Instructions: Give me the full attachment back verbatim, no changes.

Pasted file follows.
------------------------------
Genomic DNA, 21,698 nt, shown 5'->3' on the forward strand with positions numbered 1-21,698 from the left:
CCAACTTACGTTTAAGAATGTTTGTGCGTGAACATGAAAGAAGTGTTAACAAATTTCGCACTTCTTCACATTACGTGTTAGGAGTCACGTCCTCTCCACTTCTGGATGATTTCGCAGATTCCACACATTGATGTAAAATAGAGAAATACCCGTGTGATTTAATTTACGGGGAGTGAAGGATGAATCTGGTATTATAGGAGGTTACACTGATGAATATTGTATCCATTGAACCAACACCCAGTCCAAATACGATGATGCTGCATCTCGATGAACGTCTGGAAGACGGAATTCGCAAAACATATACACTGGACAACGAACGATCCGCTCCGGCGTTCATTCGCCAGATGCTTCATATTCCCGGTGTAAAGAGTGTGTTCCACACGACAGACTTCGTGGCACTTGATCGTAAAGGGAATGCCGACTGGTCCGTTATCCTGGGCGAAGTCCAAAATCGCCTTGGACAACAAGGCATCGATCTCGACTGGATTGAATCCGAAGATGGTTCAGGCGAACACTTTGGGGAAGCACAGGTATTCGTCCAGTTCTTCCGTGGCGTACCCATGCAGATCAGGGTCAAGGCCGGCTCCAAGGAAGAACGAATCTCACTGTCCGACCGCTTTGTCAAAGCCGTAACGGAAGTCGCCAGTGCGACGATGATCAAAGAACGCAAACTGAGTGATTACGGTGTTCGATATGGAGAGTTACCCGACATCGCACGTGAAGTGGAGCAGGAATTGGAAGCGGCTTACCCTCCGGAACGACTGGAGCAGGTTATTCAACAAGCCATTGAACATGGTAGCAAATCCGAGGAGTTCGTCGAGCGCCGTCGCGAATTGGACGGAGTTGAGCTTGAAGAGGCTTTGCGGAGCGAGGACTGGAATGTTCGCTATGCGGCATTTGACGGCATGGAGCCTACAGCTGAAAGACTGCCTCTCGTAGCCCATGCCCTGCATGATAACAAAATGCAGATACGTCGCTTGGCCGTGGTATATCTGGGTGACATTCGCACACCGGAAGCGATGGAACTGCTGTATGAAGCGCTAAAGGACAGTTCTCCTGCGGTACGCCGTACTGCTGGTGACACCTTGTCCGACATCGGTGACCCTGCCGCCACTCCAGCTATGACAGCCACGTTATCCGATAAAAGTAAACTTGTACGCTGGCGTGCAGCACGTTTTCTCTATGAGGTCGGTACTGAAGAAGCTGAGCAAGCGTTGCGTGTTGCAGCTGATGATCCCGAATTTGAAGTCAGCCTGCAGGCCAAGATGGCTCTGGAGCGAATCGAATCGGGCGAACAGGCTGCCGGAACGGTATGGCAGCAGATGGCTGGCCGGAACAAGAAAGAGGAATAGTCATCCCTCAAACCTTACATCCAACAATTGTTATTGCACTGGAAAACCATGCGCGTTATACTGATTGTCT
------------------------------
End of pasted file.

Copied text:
Genomic DNA, 21,698 nt, shown 5'->3' on the forward strand with positions numbered 1-21,698 from the left:
CCAACTTACGTTTAAGAATGTTTGTGCGTGAACATGAAAGAAGTGTTAACAAATTTCGCACTTCTTCACATTACGTGTTAGGAGTCACGTCCTCTCCACTTCTGGATGATTTCGCAGATTCCACACATTGATGTAAAATAGAGAAATACCCGTGTGATTTAATTTACGGGGAGTGAAGGATGAATCTGGTATTATAGGAGGTTACACTGATGAATATTGTATCCATTGAACCAACACCCAGTCCAAATACGATGATGCTGCATCTCGATGAACGTCTGGAAGACGGAATTCGCAAAACATATACACTGGACAACGAACGATCCGCTCCGGCGTTCATTCGCCAGATGCTTCATATTCCCGGTGTAAAGAGTGTGTTCCACACGACAGACTTCGTGGCACTTGATCGTAAAGGGAATGCCGACTGGTCCGTTATCCTGGGCGAAGTCCAAAATCGCCTTGGACAACAAGGCATCGATCTCGACTGGATTGAATCCGAAGATGGTTCAGGCGAACACTTTGGGGAAGCACAGGTATTCGTCCAGTTCTTCCGTGGCGTACCCATGCAGATCAGGGTCAAGGCCGGCTCCAAGGAAGAACGAATCTCACTGTCCGACCGCTTTGTCAAAGCCGTAACGGAAGTCGCCAGTGCGACGATGATCAAAGAACGCAAACTGAGTGATTACGGTGTTCGATATGGAGAGTTACCCGACATCGCACGTGAAGTGGAGCAGGAATTGGAAGCGGCTTACCCTCCGGAACGACTGGAGCAGGTTATTCAACAAGCCATTGAACATGGTAGCAAATCCGAGGAGTTCGTCGAGCGCCGTCGCGAATTGGACGGAGTTGAGCTTGAAGAGGCTTTGCGGAGCGAGGACTGGAATGTTCGCTATGCGGCATTTGACGGCATGGAGCCTACAGCTGAAAGACTGCCTCTCGTAGCCCATGCCCTGCATGATAACAAAATGCAGATACGTCGCTTGGCCGTGGTATATCTGGGTGACATTCGCACACCGGAAGCGATGGAACTGCTGTATGAAGCGCTAAAGGACAGTTCTCCTGCGGTACGCCGTACTGCTGGTGACACCTTGTCCGACATCGGTGACCCTGCCGCCACTCCAGCTATGACAGCCACGTTATCCGATAAAAGTAAACTTGTACGCTGGCGTGCAGCACGTTTTCTCTATGAGGTCGGTACTGAAGAAGCTGAGCAAGCGTTGCGTGTTGCAGCTGATGATCCCGAATTTGAAGTCAGCCTGCAGGCCAAGATGGCTCTGGAGCGAATCGAATCGGGCGAACAGGCTGCCGGAACGGTATGGCAGCAGATGGCTGGCCGGAACAAGAAAGAGGAATAGTCATCCCTCAAACCTTACATCCAACAATTGTTATTGCACTGGAAAACCATGCGCGTTATACTGATTGTCT